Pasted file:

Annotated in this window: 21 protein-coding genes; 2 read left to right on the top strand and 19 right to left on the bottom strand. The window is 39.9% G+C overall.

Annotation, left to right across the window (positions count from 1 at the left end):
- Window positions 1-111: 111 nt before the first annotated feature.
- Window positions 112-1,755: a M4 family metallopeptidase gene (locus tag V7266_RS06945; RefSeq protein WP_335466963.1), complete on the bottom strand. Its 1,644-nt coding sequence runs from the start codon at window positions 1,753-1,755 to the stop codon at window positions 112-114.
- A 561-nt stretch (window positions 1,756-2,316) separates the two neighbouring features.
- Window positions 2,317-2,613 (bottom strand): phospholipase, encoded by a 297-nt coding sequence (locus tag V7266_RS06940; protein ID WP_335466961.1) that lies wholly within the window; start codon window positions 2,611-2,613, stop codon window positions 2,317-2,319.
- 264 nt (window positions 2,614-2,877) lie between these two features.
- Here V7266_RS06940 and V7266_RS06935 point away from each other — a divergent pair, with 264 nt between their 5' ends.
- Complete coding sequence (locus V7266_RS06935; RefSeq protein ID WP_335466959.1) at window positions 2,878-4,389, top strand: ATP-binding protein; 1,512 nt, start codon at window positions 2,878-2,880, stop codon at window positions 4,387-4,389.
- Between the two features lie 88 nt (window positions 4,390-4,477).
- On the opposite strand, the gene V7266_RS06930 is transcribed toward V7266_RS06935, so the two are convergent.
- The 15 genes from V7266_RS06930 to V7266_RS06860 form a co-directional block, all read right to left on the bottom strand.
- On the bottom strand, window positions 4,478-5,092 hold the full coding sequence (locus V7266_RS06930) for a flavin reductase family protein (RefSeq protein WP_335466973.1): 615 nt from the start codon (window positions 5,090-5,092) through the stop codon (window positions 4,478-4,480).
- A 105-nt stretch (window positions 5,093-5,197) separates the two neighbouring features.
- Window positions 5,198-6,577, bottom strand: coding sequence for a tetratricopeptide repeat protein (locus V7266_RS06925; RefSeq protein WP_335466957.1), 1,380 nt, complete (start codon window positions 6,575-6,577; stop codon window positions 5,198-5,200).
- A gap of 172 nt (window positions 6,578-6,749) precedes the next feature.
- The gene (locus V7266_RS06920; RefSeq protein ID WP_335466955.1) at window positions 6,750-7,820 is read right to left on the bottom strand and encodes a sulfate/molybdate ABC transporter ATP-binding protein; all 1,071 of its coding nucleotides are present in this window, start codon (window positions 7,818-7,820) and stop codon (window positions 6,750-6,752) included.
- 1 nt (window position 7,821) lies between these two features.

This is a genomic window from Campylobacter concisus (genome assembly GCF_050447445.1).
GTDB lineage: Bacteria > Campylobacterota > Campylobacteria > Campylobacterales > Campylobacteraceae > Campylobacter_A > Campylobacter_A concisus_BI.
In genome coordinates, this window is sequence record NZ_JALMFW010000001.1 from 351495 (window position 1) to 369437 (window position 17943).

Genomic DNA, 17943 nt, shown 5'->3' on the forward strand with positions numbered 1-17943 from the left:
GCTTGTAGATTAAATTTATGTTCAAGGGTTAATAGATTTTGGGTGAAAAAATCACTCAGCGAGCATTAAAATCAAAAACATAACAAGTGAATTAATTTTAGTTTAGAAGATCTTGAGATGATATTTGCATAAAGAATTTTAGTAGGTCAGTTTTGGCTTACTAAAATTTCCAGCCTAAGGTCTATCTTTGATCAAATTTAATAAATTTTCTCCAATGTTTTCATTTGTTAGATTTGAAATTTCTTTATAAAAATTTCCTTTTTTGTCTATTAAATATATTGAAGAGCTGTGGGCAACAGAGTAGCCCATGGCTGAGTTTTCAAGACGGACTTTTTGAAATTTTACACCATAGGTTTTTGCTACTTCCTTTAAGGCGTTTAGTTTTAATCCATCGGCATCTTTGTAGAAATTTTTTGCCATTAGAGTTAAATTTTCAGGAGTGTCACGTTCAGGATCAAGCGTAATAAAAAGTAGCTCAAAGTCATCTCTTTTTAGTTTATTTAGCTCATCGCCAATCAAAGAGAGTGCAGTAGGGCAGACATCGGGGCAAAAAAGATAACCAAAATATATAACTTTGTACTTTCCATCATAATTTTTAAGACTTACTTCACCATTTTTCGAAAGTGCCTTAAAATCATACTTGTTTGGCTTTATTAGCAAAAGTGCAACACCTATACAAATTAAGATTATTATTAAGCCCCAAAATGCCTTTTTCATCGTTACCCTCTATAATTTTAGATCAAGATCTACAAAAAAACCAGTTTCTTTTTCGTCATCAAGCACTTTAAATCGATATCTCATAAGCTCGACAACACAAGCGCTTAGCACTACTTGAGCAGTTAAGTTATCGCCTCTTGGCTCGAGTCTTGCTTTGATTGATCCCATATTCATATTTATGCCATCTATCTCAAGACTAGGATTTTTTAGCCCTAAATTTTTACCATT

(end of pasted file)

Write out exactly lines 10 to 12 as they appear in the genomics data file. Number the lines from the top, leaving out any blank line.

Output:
- Between the two features lie 88 nt (window positions 4,390-4,477).
- On the opposite strand, the gene V7266_RS06930 is transcribed toward V7266_RS06935, so the two are convergent.
- The 15 genes from V7266_RS06930 to V7266_RS06860 form a co-directional block, all read right to left on the bottom strand.